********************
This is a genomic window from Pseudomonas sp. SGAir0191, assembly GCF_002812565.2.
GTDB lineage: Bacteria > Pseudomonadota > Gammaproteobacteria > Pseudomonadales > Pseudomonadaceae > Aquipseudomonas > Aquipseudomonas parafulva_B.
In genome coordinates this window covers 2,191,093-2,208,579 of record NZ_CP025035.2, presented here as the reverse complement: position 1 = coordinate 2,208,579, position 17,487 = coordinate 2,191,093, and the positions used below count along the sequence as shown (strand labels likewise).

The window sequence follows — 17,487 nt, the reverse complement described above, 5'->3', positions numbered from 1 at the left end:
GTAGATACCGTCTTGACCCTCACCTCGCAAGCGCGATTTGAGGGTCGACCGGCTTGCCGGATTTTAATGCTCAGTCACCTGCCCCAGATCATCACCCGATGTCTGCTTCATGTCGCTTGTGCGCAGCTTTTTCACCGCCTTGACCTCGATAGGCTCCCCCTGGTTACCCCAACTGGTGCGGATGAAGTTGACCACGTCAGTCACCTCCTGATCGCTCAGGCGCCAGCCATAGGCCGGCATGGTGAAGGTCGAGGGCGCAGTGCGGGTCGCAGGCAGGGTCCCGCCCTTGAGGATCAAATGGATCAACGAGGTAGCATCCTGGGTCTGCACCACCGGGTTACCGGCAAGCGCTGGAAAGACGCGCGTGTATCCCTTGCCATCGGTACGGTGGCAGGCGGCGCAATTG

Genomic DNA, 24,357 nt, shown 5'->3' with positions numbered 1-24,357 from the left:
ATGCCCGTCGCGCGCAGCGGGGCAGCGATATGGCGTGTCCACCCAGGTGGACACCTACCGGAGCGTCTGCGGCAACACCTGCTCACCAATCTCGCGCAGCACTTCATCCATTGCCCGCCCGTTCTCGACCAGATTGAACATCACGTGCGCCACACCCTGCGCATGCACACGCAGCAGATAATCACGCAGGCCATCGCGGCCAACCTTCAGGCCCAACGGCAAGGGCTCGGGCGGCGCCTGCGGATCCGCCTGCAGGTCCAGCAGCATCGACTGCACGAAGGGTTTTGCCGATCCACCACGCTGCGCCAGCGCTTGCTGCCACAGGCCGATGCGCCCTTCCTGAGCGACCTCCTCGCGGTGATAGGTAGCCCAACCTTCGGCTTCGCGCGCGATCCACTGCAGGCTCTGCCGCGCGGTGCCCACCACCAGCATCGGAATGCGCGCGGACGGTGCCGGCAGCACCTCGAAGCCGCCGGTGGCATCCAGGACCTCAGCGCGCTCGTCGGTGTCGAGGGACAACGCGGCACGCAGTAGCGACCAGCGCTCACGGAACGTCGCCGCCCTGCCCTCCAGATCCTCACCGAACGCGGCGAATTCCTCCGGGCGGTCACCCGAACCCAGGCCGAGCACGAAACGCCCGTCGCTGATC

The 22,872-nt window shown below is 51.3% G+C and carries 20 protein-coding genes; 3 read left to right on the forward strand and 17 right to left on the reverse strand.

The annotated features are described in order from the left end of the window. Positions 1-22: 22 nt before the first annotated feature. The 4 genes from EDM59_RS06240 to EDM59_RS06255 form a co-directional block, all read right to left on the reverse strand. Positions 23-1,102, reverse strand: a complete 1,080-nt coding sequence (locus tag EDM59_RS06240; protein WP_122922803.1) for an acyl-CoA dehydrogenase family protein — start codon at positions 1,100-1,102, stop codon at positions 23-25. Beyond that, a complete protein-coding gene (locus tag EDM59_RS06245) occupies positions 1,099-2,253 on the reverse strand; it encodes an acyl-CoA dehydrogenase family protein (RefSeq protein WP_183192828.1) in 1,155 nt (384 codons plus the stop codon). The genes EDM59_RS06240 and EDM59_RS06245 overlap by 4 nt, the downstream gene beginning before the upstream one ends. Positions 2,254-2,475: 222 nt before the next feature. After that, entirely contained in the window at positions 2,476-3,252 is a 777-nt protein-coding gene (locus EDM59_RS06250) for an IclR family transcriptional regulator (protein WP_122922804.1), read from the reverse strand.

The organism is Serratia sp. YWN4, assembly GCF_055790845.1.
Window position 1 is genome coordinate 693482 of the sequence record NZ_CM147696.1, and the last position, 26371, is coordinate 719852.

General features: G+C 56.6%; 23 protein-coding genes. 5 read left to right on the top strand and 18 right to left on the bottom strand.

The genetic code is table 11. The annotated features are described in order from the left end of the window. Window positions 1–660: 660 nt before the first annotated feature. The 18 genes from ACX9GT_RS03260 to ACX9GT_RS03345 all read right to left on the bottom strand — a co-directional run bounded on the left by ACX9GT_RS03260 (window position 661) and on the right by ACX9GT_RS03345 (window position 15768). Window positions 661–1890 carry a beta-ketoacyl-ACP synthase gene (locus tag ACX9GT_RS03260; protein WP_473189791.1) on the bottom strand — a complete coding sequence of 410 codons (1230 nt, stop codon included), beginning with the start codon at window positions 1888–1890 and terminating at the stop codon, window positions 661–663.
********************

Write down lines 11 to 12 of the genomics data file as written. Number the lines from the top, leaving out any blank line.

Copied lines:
Window position 1 is genome coordinate 693482 of the sequence record NZ_CM147696.1, and the last position, 26371, is coordinate 719852.

General features: G+C 56.6%; 23 protein-coding genes. 5 read left to right on the top strand and 18 right to left on the bottom strand.